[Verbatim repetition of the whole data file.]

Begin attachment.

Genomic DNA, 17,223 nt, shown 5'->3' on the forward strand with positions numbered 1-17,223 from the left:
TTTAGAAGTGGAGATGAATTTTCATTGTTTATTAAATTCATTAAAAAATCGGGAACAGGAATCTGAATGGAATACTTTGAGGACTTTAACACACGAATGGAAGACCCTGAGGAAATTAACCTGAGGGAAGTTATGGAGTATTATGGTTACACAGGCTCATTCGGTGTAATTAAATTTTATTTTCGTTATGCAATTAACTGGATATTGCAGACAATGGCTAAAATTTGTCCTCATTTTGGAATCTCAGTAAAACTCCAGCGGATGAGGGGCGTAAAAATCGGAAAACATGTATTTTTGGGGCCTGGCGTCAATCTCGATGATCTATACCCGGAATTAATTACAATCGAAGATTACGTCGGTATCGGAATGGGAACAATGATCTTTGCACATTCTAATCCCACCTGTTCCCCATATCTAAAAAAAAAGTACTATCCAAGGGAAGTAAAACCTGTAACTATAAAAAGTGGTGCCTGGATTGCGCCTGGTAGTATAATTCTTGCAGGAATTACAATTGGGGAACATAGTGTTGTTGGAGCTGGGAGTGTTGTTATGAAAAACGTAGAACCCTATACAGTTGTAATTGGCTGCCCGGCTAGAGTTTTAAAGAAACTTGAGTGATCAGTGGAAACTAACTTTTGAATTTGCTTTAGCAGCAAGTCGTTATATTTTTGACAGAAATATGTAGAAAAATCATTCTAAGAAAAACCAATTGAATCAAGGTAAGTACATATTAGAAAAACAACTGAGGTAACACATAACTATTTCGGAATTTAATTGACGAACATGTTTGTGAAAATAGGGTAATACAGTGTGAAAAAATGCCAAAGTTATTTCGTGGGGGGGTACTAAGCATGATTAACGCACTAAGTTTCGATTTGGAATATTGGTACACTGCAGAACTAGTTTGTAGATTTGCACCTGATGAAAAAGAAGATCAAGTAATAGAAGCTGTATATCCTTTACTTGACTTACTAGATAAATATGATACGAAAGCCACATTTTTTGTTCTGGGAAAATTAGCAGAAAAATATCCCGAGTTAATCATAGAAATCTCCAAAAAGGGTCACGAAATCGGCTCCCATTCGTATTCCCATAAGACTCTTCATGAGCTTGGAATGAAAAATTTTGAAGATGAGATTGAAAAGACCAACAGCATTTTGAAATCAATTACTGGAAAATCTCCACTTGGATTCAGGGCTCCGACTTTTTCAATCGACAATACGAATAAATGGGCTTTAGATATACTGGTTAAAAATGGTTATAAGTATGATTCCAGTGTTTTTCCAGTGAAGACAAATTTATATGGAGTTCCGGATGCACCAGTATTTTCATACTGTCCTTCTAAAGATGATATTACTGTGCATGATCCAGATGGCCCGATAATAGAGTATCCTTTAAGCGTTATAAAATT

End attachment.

Genomic DNA, 17,223 nt, shown 5'->3' on the forward strand with positions numbered 1-17,223 from the left:
TTTAGAAGTGGAGATGAATTTTCATTGTTTATTAAATTCATTAAAAAATCGGGAACAGGAATCTGAATGGAATACTTTGAGGACTTTAACACACGAATGGAAGACCCTGAGGAAATTAACCTGAGGGAAGTTATGGAGTATTATGGTTACACAGGCTCATTCGGTGTAATTAAATTTTATTTTCGTTATGCAATTAACTGGATATTGCAGACAATGGCTAAAATTTGTCCTCATTTTGGAATCTCAGTAAAACTCCAGCGGATGAGGGGCGTAAAAATCGGAAAACATGTATTTTTGGGGCCTGGCGTCAATCTCGATGATCTATACCCGGAATTAATTACAATCGAAGATTACGTCGGTATCGGAATGGGAACAATGATCTTTGCACATTCTAATCCCACCTGTTCCCCATATCTAAAAAAAAAGTACTATCCAAGGGAAGTAAAACCTGTAACTATAAAAAGTGGTGCCTGGATTGCGCCTGGTAGTATAATTCTTGCAGGAATTACAATTGGGGAACATAGTGTTGTTGGAGCTGGGAGTGTTGTTATGAAAAACGTAGAACCCTATACAGTTGTAATTGGCTGCCCGGCTAGAGTTTTAAAGAAACTTGAGTGATCAGTGGAAACTAACTTTTGAATTTGCTTTAGCAGCAAGTCGTTATATTTTTGACAGAAATATGTAGAAAAATCATTCTAAGAAAAACCAATTGAATCAAGGTAAGTACATATTAGAAAAACAACTGAGGTAACACATAACTATTTCGGAATTTAATTGACGAACATGTTTGTGAAAATAGGGTAATACAGTGTGAAAAAATGCCAAAGTTATTTCGTGGGGGGGTACTAAGCATGATTAACGCACTAAGTTTCGATTTGGAATATTGGTACACTGCAGAACTAGTTTGTAGATTTGCACCTGATGAAAAAGAAGATCAAGTAATAGAAGCTGTATATCCTTTACTTGACTTACTAGATAAATATGATACGAAAGCCACATTTTTTGTTCTGGGAAAATTAGCAGAAAAATATCCCGAGTTAATCATAGAAATCTCCAAAAAGGGTCACGAAATCGGCTCCCATTCGTATTCCCATAAGACTCTTCATGAGCTTGGAATGAAAAATTTTGAAGATGAGATTGAAAAGACCAACAGCATTTTGAAATCAATTACTGGAAAATCTCCACTTGGATTCAGGGCTCCGACTTTTTCAATCGACAATACGAATAAATGGGCTTTAGATATACTGGTTAAAAATGGTTATAAGTATGATTCCAGTGTTTTTCCAGTGAAGACAAATTTATATGGAGTTCCGGATGCACCAGTATTTTCATACTGTCCTTCTAAAGATGATATTACTGTGCATGATCCAGATGGCCCGATAATAGAGTATCCTTTAAGCGTTATAAAATT